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It Has Nothing To Do With Age provides self-help principles. The inspirational stories give concrete illustrations of overcoming many of life's challenges. Difficulties pertaining to depression, grief, divorce, and death are presented and worked through by the participants. Physical impairments, injuries, overcoming issues with weight, alcohol, and nicotine are also dealt with and resolved by the athletes.

This book provides a model on how to overcome some of the difficulties that confront all of us . Further, this read sheds a beacon of light on preventive measures for good physical and mental health. Research demonstrates that exercise is an important component in treating such ailments and debilitating illness such as depression, stroke, heart disease, brain or cognitive malfunction,and Alzheimer's disease.

I suggest that proper exercise can be used as a preventive measure for psychological, cognitive, and physical health as well. Follow my prescription and lead a better, more fulfilling, and healthier life.

Monday, June 6, 2011

Modeling and Super Foods

Observational learning or modeling is one way we learn. The more important the person is to us, the more likely we pay attention and as a result can better incorporate what we see. A number of years ago, Albert Bandura, a psychologist, studied various variables related to  how we learn and what we tend to imitate. Maybe you have heard of imitative learning.
When you think about it, this suggests that women, especially mothers, play a very significant role in our health. This leads to the question “how important is what we eat related to health and performance”? Most of us would say that what and how we eat is important.  It is common knowledge that blueberries, spinach, broccoli, and tomatoes are packed with antioxidants that fight cell damage. How many of us know about the so-called number or portions of these foods per day are required? The old  pyramid has been replaced by the plate. We are now told that half of our plate should consist of fruits and vegetables.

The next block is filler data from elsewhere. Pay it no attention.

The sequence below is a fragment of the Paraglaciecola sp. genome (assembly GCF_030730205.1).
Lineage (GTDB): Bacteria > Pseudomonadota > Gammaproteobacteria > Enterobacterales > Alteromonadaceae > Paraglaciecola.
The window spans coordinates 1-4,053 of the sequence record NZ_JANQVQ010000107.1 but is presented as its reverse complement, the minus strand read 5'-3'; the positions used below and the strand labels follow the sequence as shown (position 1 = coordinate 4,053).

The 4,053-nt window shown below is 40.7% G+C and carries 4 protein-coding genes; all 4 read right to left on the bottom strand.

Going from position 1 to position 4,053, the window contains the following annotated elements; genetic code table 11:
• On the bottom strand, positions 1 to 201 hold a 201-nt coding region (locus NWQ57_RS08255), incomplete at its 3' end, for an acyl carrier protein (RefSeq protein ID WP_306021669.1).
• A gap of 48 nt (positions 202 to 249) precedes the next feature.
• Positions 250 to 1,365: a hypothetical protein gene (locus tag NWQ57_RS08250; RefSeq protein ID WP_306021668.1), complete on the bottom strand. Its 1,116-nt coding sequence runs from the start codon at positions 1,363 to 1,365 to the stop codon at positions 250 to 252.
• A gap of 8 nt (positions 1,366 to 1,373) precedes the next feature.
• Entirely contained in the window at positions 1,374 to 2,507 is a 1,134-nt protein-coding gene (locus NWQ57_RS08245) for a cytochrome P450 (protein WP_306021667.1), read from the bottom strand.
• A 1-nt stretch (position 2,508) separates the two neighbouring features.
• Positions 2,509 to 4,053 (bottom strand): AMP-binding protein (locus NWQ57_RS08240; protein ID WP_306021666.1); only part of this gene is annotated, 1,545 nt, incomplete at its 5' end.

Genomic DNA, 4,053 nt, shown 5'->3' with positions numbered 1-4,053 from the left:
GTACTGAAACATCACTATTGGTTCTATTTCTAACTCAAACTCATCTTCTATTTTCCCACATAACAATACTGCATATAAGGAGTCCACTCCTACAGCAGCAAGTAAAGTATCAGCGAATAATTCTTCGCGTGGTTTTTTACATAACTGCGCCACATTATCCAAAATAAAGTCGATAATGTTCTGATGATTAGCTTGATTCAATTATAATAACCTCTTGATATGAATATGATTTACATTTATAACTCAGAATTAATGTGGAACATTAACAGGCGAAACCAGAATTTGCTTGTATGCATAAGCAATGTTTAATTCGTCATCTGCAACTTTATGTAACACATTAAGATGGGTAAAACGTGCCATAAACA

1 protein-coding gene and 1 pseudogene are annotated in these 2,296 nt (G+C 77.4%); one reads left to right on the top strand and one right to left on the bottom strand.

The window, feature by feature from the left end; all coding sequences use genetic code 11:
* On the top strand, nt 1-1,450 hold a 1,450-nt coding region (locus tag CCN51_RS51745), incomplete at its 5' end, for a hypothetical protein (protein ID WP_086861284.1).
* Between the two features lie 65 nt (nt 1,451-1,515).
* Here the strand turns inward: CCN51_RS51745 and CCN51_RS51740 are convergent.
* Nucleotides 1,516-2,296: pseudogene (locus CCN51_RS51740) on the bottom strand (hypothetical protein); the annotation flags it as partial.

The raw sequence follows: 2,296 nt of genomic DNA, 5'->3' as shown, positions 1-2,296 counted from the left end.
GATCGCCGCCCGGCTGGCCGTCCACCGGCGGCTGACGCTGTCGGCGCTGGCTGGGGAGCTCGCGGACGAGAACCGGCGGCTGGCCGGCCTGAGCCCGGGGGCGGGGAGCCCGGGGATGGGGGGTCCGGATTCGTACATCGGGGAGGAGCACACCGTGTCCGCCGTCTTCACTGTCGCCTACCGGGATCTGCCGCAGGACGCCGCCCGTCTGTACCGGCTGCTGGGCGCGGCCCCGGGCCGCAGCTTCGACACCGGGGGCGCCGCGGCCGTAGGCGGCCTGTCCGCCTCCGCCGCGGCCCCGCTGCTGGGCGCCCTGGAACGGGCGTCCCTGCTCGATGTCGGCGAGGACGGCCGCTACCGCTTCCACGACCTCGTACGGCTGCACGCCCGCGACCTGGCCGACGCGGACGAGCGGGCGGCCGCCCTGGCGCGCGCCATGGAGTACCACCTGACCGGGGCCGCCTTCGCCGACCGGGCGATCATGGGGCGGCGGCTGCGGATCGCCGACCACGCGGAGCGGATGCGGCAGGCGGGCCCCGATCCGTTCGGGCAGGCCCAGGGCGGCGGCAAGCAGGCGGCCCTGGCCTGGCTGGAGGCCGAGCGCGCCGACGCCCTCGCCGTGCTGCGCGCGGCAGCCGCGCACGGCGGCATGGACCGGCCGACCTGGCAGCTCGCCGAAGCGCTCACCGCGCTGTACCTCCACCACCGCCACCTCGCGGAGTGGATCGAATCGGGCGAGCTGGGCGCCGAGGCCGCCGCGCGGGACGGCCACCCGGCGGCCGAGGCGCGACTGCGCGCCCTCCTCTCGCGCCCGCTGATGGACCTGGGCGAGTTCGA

A recent article in Trail Runner, May 2011, issue 72 talked about whole grains and gave  good examples of such as Quinoa, Popcorn, Soba noodles, and Barley. The author suggested that trail runners should have a daily diet rich in high-quality carbohydrates to ensure enough stored glycogen for fuel for the runner. The author added the following formula: “runners should eat about 2 g of carbohydrates per pound of body weight per day”.
What about “super foods” those found in health food stores distributed by companies such as “Bright Earth Foods”? There are some  that search all over the world, especially in South America, looking for those natural plants and herbs rich in fiber, antioxidants etc.  So, the female or mothers can become the expert in healthy foods and model that behavior to spouses, friends, children etc.  Or, the male can become the expert and be the model .And; maybe more of us should grow our own food employing hydroponics and other techniques? Just think how healthy we can become. In essence, the more control we take over our lives the better off we are.
Paying more attention to what you eat is likely to lead to better health. It takes more work but just think of who is going to reap the rewards. You heard that expression “you are what you eat”. Make it work for you.


Anonymous said...

The blog’s bitchin’! I’m gonna send that on to Marian, too.

Best regards back atcha.

PS You and Tony look oh-so-young in that picture!

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